Notes on the Geography of Spain: The City of Cordoba: Photo 1
Al-Makkari, who shortly after 1600 compiled a history of Andalucia, set out to describe "Cordova,--the seat of a mighty empire which subdued all its enemies." He describes "its [once] blessed mosque, built by the Beni Umeyyah, filled with all sorts of rarities, and ornamented with dazzling magnificence... " Two hundred years later, however, in the 1830s, Richard Ford visited Cordoba and shook his head in disbelief. Cordoba, he wrote, "contained in the tenth century nearly a million inhabitants, 300 mosques, 900 baths, and 600 inns. It withered under the Spaniard; and is now a dirty, benighted, ill-provided, decaying place...." For visitors, he continued, "a day will suffice for everything..."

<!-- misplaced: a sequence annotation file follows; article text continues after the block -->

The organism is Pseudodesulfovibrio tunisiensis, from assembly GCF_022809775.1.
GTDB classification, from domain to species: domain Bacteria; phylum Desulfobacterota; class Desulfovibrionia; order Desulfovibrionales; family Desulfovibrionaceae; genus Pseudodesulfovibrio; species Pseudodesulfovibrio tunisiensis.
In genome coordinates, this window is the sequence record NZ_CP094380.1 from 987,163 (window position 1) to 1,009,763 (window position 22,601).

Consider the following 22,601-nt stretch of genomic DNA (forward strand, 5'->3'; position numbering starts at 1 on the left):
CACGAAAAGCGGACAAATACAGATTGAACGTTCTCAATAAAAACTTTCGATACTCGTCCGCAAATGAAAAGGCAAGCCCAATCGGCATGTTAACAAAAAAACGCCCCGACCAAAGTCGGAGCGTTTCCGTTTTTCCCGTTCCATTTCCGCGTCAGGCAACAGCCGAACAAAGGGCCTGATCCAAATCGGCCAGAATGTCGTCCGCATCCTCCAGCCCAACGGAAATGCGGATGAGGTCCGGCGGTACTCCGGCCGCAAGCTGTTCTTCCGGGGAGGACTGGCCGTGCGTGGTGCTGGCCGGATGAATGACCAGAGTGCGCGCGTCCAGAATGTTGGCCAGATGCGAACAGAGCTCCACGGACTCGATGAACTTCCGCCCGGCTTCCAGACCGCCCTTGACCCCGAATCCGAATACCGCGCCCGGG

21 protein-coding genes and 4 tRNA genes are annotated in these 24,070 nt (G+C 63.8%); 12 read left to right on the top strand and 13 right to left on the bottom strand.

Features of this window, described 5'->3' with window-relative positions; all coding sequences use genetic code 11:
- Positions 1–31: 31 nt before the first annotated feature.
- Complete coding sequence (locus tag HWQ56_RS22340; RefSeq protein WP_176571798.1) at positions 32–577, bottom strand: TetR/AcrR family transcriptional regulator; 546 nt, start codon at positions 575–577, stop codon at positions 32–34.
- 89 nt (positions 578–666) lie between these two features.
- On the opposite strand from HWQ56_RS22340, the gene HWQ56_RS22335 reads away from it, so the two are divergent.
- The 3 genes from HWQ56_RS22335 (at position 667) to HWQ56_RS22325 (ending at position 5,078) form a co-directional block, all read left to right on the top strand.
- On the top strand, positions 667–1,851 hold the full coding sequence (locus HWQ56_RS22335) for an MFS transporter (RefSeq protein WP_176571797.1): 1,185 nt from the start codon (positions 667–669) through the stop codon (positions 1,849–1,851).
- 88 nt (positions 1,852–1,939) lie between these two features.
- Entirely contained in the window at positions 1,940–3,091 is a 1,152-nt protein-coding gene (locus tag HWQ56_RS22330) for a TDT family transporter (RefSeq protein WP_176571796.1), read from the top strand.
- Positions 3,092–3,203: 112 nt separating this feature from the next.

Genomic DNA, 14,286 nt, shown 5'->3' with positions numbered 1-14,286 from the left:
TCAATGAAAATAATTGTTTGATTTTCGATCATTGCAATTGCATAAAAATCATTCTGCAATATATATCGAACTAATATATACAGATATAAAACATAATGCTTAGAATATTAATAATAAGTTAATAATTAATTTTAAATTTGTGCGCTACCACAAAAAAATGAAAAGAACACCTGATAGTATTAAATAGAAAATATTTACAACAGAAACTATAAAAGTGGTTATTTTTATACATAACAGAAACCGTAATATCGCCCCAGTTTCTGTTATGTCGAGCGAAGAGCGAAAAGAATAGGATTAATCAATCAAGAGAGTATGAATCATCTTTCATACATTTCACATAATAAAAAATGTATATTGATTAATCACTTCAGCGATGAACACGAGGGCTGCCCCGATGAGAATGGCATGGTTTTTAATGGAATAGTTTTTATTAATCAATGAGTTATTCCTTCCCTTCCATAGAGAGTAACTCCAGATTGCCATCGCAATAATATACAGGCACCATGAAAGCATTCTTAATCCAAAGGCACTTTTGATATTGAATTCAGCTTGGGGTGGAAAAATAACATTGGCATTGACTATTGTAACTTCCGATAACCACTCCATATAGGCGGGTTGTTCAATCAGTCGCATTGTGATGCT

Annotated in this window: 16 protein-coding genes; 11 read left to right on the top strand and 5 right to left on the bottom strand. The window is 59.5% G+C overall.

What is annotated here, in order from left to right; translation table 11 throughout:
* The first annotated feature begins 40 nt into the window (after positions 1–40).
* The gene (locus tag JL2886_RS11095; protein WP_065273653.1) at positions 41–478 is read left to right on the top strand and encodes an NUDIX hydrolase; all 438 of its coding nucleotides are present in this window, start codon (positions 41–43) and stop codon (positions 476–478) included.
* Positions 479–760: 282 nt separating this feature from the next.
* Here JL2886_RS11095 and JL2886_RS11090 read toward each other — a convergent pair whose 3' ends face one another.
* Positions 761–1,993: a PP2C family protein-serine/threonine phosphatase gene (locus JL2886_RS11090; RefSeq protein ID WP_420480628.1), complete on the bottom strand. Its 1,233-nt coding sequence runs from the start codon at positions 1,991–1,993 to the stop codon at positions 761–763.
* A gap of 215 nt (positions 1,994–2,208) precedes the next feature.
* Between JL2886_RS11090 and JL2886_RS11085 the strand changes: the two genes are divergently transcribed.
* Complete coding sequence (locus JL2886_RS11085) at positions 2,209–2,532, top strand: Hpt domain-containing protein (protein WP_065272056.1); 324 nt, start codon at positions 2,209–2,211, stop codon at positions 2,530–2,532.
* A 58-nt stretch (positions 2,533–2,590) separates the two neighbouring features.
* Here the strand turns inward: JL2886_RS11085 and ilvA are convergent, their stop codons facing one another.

It's not that bad now, not by a long shot. Fifteen miles from the city: pines, oak, and chaparral cover the Sierra de Cordoba, foothills of the Sierra Morena. Cordoba lies downhill, in the valley of the Guadalquivir, just south of these hills.
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